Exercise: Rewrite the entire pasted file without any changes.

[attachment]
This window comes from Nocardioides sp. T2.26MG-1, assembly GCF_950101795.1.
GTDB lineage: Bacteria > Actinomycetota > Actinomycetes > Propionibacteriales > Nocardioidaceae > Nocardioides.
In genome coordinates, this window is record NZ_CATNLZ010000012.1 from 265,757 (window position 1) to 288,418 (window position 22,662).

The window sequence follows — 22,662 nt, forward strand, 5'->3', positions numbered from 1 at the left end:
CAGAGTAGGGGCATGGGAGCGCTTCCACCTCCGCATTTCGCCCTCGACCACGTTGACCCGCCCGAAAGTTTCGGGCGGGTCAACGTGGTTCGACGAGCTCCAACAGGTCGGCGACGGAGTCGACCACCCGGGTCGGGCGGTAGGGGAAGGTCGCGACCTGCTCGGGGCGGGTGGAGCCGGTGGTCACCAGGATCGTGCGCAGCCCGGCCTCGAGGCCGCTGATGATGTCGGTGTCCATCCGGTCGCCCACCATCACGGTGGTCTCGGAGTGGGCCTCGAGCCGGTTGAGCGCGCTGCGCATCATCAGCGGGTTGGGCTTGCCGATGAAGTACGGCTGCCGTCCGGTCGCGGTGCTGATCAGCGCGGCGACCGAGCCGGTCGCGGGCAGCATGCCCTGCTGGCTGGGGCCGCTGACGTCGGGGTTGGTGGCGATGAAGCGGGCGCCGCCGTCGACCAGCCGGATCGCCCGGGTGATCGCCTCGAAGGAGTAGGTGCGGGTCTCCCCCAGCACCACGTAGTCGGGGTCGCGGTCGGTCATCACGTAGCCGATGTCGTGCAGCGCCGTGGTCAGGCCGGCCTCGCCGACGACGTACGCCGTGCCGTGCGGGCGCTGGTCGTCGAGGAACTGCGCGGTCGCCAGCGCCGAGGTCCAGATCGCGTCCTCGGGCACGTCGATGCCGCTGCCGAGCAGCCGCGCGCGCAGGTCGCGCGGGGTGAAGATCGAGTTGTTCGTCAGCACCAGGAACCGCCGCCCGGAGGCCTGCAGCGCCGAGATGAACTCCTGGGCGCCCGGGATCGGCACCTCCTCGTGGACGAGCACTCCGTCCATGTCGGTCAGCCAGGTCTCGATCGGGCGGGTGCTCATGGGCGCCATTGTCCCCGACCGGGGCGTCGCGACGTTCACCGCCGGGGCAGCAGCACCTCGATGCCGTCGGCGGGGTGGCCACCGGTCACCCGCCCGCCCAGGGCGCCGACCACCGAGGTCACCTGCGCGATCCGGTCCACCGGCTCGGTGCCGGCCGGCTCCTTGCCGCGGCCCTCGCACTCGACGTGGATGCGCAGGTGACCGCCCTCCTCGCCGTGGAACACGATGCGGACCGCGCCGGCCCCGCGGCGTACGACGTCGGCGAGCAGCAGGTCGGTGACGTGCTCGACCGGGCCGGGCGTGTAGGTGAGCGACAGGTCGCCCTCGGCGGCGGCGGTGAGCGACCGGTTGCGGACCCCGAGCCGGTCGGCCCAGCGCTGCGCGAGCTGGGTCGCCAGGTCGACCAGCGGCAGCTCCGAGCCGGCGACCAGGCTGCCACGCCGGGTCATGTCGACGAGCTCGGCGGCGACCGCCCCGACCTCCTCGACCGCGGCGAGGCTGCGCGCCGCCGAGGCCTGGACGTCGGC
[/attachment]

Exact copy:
This window comes from Nocardioides sp. T2.26MG-1, assembly GCF_950101795.1.
GTDB lineage: Bacteria > Actinomycetota > Actinomycetes > Propionibacteriales > Nocardioidaceae > Nocardioides.
In genome coordinates, this window is record NZ_CATNLZ010000012.1 from 265,757 (window position 1) to 288,418 (window position 22,662).

The window sequence follows — 22,662 nt, forward strand, 5'->3', positions numbered from 1 at the left end:
CAGAGTAGGGGCATGGGAGCGCTTCCACCTCCGCATTTCGCCCTCGACCACGTTGACCCGCCCGAAAGTTTCGGGCGGGTCAACGTGGTTCGACGAGCTCCAACAGGTCGGCGACGGAGTCGACCACCCGGGTCGGGCGGTAGGGGAAGGTCGCGACCTGCTCGGGGCGGGTGGAGCCGGTGGTCACCAGGATCGTGCGCAGCCCGGCCTCGAGGCCGCTGATGATGTCGGTGTCCATCCGGTCGCCCACCATCACGGTGGTCTCGGAGTGGGCCTCGAGCCGGTTGAGCGCGCTGCGCATCATCAGCGGGTTGGGCTTGCCGATGAAGTACGGCTGCCGTCCGGTCGCGGTGCTGATCAGCGCGGCGACCGAGCCGGTCGCGGGCAGCATGCCCTGCTGGCTGGGGCCGCTGACGTCGGGGTTGGTGGCGATGAAGCGGGCGCCGCCGTCGACCAGCCGGATCGCCCGGGTGATCGCCTCGAAGGAGTAGGTGCGGGTCTCCCCCAGCACCACGTAGTCGGGGTCGCGGTCGGTCATCACGTAGCCGATGTCGTGCAGCGCCGTGGTCAGGCCGGCCTCGCCGACGACGTACGCCGTGCCGTGCGGGCGCTGGTCGTCGAGGAACTGCGCGGTCGCCAGCGCCGAGGTCCAGATCGCGTCCTCGGGCACGTCGATGCCGCTGCCGAGCAGCCGCGCGCGCAGGTCGCGCGGGGTGAAGATCGAGTTGTTCGTCAGCACCAGGAACCGCCGCCCGGAGGCCTGCAGCGCCGAGATGAACTCCTGGGCGCCCGGGATCGGCACCTCCTCGTGGACGAGCACTCCGTCCATGTCGGTCAGCCAGGTCTCGATCGGGCGGGTGCTCATGGGCGCCATTGTCCCCGACCGGGGCGTCGCGACGTTCACCGCCGGGGCAGCAGCACCTCGATGCCGTCGGCGGGGTGGCCACCGGTCACCCGCCCGCCCAGGGCGCCGACCACCGAGGTCACCTGCGCGATCCGGTCCACCGGCTCGGTGCCGGCCGGCTCCTTGCCGCGGCCCTCGCACTCGACGTGGATGCGCAGGTGACCGCCCTCCTCGCCGTGGAACACGATGCGGACCGCGCCGGCCCCGCGGCGTACGACGTCGGCGAGCAGCAGGTCGGTGACGTGCTCGACCGGGCCGGGCGTGTAGGTGAGCGACAGGTCGCCCTCGGCGGCGGCGGTGAGCGACCGGTTGCGGACCCCGAGCCGGTCGGCCCAGCGCTGCGCGAGCTGGGTCGCCAGGTCGACCAGCGGCAGCTCCGAGCCGGCGACCAGGCTGCCACGCCGGGTCATGTCGACGAGCTCGGCGGCGACCGCCCCGACCTCCTCGACCGCGGCGAGGCTGCGCGCCGCCGAGGCCTGGACGTCGGC